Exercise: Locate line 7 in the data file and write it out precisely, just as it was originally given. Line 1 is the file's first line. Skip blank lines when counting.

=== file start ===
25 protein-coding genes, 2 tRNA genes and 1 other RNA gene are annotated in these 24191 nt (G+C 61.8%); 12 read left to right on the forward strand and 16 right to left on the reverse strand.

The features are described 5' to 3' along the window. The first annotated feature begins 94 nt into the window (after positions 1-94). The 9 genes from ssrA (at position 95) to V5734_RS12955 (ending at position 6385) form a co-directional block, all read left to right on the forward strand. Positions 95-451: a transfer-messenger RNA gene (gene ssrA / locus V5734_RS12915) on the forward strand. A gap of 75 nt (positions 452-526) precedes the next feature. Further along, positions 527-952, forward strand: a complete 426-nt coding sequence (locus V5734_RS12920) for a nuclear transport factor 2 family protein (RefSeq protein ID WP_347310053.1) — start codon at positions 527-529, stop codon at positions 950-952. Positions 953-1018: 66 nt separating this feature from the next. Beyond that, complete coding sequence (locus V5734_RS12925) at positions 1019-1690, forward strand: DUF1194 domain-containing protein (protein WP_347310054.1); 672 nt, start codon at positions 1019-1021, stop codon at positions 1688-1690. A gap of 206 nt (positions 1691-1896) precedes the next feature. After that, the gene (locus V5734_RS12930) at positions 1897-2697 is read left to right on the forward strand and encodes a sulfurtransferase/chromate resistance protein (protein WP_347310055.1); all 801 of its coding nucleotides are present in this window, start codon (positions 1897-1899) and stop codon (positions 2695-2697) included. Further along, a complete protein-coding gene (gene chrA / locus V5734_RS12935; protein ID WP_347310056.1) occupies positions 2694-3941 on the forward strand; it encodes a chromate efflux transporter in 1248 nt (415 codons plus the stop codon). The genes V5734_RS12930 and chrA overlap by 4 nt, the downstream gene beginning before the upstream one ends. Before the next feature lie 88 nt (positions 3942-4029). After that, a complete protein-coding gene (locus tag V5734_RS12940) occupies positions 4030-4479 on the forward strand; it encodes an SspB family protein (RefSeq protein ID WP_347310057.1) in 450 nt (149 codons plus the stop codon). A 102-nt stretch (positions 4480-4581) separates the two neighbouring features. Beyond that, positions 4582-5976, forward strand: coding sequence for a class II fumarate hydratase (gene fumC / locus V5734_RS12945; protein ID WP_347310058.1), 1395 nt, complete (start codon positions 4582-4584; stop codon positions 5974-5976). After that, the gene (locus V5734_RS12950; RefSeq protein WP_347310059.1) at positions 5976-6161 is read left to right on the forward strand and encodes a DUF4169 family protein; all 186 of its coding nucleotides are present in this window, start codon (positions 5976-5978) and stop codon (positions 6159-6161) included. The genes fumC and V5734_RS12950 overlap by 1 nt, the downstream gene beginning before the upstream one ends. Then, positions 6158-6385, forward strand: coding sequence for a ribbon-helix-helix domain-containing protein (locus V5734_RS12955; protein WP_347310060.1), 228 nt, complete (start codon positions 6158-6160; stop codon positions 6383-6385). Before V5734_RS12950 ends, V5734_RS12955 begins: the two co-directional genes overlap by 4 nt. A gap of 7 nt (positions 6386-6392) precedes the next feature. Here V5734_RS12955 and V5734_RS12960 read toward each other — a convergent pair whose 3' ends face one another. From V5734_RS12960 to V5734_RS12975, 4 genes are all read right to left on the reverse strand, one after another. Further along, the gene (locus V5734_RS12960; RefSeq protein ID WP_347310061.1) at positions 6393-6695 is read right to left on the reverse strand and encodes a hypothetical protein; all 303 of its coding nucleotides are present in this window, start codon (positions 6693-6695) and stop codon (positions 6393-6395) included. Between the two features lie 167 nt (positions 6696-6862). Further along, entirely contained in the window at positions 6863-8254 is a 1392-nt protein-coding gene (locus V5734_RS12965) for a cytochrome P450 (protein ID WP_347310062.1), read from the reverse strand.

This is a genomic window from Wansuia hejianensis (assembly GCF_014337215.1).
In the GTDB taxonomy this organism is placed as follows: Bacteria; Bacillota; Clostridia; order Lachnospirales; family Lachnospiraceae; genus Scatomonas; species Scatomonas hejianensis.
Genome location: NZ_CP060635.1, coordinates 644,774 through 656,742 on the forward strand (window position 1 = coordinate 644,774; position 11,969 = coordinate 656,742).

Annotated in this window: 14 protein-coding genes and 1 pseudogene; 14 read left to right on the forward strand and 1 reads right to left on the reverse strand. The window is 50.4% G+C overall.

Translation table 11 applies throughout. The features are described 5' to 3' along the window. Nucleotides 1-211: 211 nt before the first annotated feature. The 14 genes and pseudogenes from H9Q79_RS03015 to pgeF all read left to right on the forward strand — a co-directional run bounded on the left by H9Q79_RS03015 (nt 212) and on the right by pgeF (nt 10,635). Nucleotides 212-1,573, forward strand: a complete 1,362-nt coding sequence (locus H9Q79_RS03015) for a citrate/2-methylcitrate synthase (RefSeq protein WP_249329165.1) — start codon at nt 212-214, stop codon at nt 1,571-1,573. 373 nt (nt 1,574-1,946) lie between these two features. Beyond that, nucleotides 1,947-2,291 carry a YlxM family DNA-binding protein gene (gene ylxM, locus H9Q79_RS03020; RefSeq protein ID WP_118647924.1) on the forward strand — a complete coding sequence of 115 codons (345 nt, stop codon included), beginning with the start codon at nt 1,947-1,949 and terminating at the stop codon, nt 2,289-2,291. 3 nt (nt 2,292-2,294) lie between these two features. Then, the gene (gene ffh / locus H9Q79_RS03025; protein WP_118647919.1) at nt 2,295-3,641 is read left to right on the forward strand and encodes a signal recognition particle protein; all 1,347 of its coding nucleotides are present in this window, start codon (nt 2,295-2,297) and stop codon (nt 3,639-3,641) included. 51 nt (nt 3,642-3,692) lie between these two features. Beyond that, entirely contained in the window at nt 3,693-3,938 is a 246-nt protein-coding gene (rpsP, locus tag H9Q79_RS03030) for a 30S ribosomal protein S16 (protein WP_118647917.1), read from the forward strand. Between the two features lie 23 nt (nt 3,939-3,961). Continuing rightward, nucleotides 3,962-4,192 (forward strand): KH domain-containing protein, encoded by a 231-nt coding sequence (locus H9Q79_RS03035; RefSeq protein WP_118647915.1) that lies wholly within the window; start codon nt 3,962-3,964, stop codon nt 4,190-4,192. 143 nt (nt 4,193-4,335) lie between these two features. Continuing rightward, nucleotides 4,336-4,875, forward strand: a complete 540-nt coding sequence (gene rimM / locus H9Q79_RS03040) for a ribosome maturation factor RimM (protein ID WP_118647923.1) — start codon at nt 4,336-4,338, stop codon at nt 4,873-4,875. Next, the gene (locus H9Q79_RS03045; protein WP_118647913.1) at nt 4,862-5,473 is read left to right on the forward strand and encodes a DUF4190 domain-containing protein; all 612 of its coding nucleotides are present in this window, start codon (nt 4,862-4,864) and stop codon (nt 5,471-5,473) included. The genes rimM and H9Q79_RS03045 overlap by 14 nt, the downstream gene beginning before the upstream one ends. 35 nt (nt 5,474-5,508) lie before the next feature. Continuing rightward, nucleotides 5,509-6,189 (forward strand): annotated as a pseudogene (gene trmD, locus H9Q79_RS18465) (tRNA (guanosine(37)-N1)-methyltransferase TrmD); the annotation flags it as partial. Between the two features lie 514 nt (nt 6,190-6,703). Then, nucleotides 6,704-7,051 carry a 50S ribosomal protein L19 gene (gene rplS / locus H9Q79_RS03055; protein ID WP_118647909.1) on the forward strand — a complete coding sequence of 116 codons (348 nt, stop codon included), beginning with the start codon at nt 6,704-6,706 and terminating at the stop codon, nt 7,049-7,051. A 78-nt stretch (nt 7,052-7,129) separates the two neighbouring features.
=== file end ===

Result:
Translation table 11 applies throughout. The features are described 5' to 3' along the window. Nucleotides 1-211: 211 nt before the first annotated feature. The 14 genes and pseudogenes from H9Q79_RS03015 to pgeF all read left to right on the forward strand — a co-directional run bounded on the left by H9Q79_RS03015 (nt 212) and on the right by pgeF (nt 10,635). Nucleotides 212-1,573, forward strand: a complete 1,362-nt coding sequence (locus H9Q79_RS03015) for a citrate/2-methylcitrate synthase (RefSeq protein WP_249329165.1) — start codon at nt 212-214, stop codon at nt 1,571-1,573. 373 nt (nt 1,574-1,946) lie between these two features. Beyond that, nucleotides 1,947-2,291 carry a YlxM family DNA-binding protein gene (gene ylxM, locus H9Q79_RS03020; RefSeq protein ID WP_118647924.1) on the forward strand — a complete coding sequence of 115 codons (345 nt, stop codon included), beginning with the start codon at nt 1,947-1,949 and terminating at the stop codon, nt 2,289-2,291. 3 nt (nt 2,292-2,294) lie between these two features. Then, the gene (gene ffh / locus H9Q79_RS03025; protein WP_118647919.1) at nt 2,295-3,641 is read left to right on the forward strand and encodes a signal recognition particle protein; all 1,347 of its coding nucleotides are present in this window, start codon (nt 2,295-2,297) and stop codon (nt 3,639-3,641) included. 51 nt (nt 3,642-3,692) lie between these two features. Beyond that, entirely contained in the window at nt 3,693-3,938 is a 246-nt protein-coding gene (rpsP, locus tag H9Q79_RS03030) for a 30S ribosomal protein S16 (protein WP_118647917.1), read from the forward strand. Between the two features lie 23 nt (nt 3,939-3,961). Continuing rightward, nucleotides 3,962-4,192 (forward strand): KH domain-containing protein, encoded by a 231-nt coding sequence (locus H9Q79_RS03035; RefSeq protein WP_118647915.1) that lies wholly within the window; start codon nt 3,962-3,964, stop codon nt 4,190-4,192. 143 nt (nt 4,193-4,335) lie between these two features. Continuing rightward, nucleotides 4,336-4,875, forward strand: a complete 540-nt coding sequence (gene rimM / locus H9Q79_RS03040) for a ribosome maturation factor RimM (protein ID WP_118647923.1) — start codon at nt 4,336-4,338, stop codon at nt 4,873-4,875. Next, the gene (locus H9Q79_RS03045; protein WP_118647913.1) at nt 4,862-5,473 is read left to right on the forward strand and encodes a DUF4190 domain-containing protein; all 612 of its coding nucleotides are present in this window, start codon (nt 4,862-4,864) and stop codon (nt 5,471-5,473) included. The genes rimM and H9Q79_RS03045 overlap by 14 nt, the downstream gene beginning before the upstream one ends. 35 nt (nt 5,474-5,508) lie before the next feature. Continuing rightward, nucleotides 5,509-6,189 (forward strand): annotated as a pseudogene (gene trmD, locus H9Q79_RS18465) (tRNA (guanosine(37)-N1)-methyltransferase TrmD); the annotation flags it as partial. Between the two features lie 514 nt (nt 6,190-6,703). Then, nucleotides 6,704-7,051 carry a 50S ribosomal protein L19 gene (gene rplS / locus H9Q79_RS03055; protein ID WP_118647909.1) on the forward strand — a complete coding sequence of 116 codons (348 nt, stop codon included), beginning with the start codon at nt 6,704-6,706 and terminating at the stop codon, nt 7,049-7,051. A 78-nt stretch (nt 7,052-7,129) separates the two neighbouring features.